Why Social Security COLA cuts will whip up a fight
If you want to tick off a senior, just mention Social Security’s cost-of-living adjustment (COLA). The COLA has been on auto-pilot since 1975, when the first automatically-adjusted benefit adjustment was made, using a formula tied to the Consumer Price Index. A COLA was awarded every year from that time until 2008, but since then — nada.
Uncle Sam’s stinginess resulted from a quirky spike in the CPI-W — the index now used to determine the COLA — in the third quarter of 2008. Just before the economy crashed, the CPI-W spiked temporarily due to a big increase in energy prices. The result was a whopping 5.8 percent COLA for 2009. Social Security payments can’t rise until the CPI-W exceeds the 2008 level — and they can’t fall under federal law — so benefits were held level in 2010 and 2011.
A 1.1 percent COLA is forecast for 2012 by the Congressional Budget Office (CBO). But debate is heating up in Washington about further changes that could enrage seniors anew.
Several of the key federal deficit reduction plans that have been advanced in Washington recommend shifting to a measure of inflation called the “chained CPI.” A chained index reflects changes that consumers make in their purchasing across dissimilar items in response to price changes; the theory is that a spike in gasoline prices will prompt consumers to spend less on fuel, perhaps more on food. And so on.
The chained CPI could be applied to federal benefit programs and to the income tax code — although it stands to generate far more benefit cuts than revenue gains.
On the benefit side, a chained CPI would impact Social Security, civilian and military pensions and veterans’ benefits and Supplemental Security Income. On the revenue side, a chained CPI might be applied to inflation adjustments for tax brackets in the personal income tax code, effectively serving as a stealth tax hike by reducing tax bracket adjustments and subjecting more of individuals’ earnings to higher tax rates over time.
According to the CBO, benefit adjustments could yield $217 billion over 10 years, with 52 percent of that — $112 billion — coming from reduced Social Security COLAs; income tax bracket creep would generate $72 billion.
Most proposals to cut Social Security benefits push the changes far down the road, but a $112 billion bite out of Social Security COLAs would affect today’s seniors. The chief actuary of the Social Security Administration estimates that the chained CPI will rise about 0.3 percentage points less per year than the CPI-W. With compounding, that translates to a monthly benefit cut of 8.4 percent for a retiree at age 92 (calculated from age 62, the first year of eligibility), according to the National Academy of Social Insurance (NASI).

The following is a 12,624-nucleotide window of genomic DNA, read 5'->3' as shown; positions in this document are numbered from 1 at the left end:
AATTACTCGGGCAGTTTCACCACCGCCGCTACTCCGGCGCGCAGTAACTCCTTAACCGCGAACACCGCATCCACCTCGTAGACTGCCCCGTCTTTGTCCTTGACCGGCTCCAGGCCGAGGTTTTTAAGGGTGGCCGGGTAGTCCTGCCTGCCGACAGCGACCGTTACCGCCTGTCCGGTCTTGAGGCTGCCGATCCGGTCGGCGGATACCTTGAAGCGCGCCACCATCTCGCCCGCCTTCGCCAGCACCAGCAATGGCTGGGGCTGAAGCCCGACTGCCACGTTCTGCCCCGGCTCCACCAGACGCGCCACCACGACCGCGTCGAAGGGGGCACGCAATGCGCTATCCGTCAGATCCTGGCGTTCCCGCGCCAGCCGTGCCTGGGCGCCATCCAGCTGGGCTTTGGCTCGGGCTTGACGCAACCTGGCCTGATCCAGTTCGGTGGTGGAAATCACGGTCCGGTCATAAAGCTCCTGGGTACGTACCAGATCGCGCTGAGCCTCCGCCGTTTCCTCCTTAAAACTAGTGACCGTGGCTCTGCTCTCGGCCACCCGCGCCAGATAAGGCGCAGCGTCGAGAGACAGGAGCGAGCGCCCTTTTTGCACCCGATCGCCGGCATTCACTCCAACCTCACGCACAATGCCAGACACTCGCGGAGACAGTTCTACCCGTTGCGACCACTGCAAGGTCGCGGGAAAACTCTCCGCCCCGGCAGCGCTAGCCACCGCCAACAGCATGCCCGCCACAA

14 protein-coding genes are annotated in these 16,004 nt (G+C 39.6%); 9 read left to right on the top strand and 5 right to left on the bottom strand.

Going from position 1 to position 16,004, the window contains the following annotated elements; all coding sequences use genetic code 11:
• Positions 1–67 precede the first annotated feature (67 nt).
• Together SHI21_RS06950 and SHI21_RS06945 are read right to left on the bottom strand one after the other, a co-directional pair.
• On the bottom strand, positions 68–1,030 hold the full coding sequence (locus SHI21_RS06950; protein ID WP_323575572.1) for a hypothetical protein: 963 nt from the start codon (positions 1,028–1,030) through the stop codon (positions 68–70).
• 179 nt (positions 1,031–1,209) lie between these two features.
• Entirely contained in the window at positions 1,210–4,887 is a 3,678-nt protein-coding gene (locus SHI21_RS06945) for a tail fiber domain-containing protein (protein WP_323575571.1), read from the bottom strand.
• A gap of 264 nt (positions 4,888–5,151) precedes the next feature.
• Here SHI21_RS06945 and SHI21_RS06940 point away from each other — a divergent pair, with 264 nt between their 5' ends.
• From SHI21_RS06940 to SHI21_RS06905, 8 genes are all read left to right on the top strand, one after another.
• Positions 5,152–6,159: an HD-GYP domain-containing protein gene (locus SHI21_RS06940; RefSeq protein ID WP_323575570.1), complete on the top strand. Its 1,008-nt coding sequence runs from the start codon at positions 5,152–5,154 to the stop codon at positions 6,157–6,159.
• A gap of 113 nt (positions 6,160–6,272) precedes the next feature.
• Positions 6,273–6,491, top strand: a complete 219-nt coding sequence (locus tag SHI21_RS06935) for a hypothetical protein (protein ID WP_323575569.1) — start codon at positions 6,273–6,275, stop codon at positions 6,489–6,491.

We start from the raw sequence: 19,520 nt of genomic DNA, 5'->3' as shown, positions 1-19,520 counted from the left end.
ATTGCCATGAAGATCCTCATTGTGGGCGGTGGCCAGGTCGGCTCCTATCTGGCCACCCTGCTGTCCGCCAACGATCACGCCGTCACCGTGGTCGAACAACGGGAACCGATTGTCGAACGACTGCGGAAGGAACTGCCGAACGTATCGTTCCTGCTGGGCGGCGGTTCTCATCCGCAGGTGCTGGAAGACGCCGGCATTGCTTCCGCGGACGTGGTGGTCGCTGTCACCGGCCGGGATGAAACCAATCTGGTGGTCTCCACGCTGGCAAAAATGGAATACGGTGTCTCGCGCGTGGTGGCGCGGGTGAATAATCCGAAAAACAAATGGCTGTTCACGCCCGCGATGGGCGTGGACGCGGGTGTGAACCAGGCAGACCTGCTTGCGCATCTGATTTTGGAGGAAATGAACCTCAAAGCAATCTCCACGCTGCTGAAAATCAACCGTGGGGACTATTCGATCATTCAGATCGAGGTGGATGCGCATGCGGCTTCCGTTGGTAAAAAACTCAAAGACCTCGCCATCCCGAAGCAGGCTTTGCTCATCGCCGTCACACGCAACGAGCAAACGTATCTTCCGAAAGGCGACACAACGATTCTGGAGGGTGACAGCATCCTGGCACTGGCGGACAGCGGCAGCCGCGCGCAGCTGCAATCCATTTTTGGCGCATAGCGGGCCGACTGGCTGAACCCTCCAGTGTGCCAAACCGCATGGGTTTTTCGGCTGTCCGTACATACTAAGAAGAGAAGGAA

A cut in Social Security COLAs will generate red-hot controversy among seniors already livid about flat payments over the past two years, and Social Security advocates, many of whom argue we should be moving in the opposite direction on COLA policy.
They argue that the current CPI-W measure doesn’t reflect the living costs experienced by the elderly — especially healthcare costs. Healthcare inflation has far outpaced general inflation for several decades. Medicare provides fairly comprehensive coverage, but it doesn’t cover everything, and premiums have risen sharply along with the general rise in healthcare costs. NASI notes that monthly premiums for Medicare Part B (doctor’s visits), have jumped more than fifteen-fold since 1976, to $115.40 this year.
One recent study pointed to medical expenses as a major contributor to bankruptcy among seniors.
Since 1988, the BLS has maintained an experimental index, the CPI-E, which aims to reflect the spending patterns of people over age 62. Used instead of the CPI-W, it would translate into monthly benefits about six percent higher for a retiree at age 92, NASI estimates.
“Since most of the deficit reduction (that would result from using the chained CPI) comes from cutting benefit for elderly and disabled Americans, it does point one back to the question of whether the chained CPI is more accurate for elderly and disabled Americans,” says Virginia Reno, NASI’s vice president for income security. “Evidence suggests it is less accurate than a CPI for the elderly, because it fails to reflect the significantly larger role of out-of-pocket health spending by seniors and disability beneficiaries.
Proponents of a chained CPI usually describe it as a technical correction to make COLAs more accurate — and a geeky topic only an economist could love. But it actually will have major implications out in the real world, so expect COLAs to get just as fizzy as other aspects of the Social Security debate.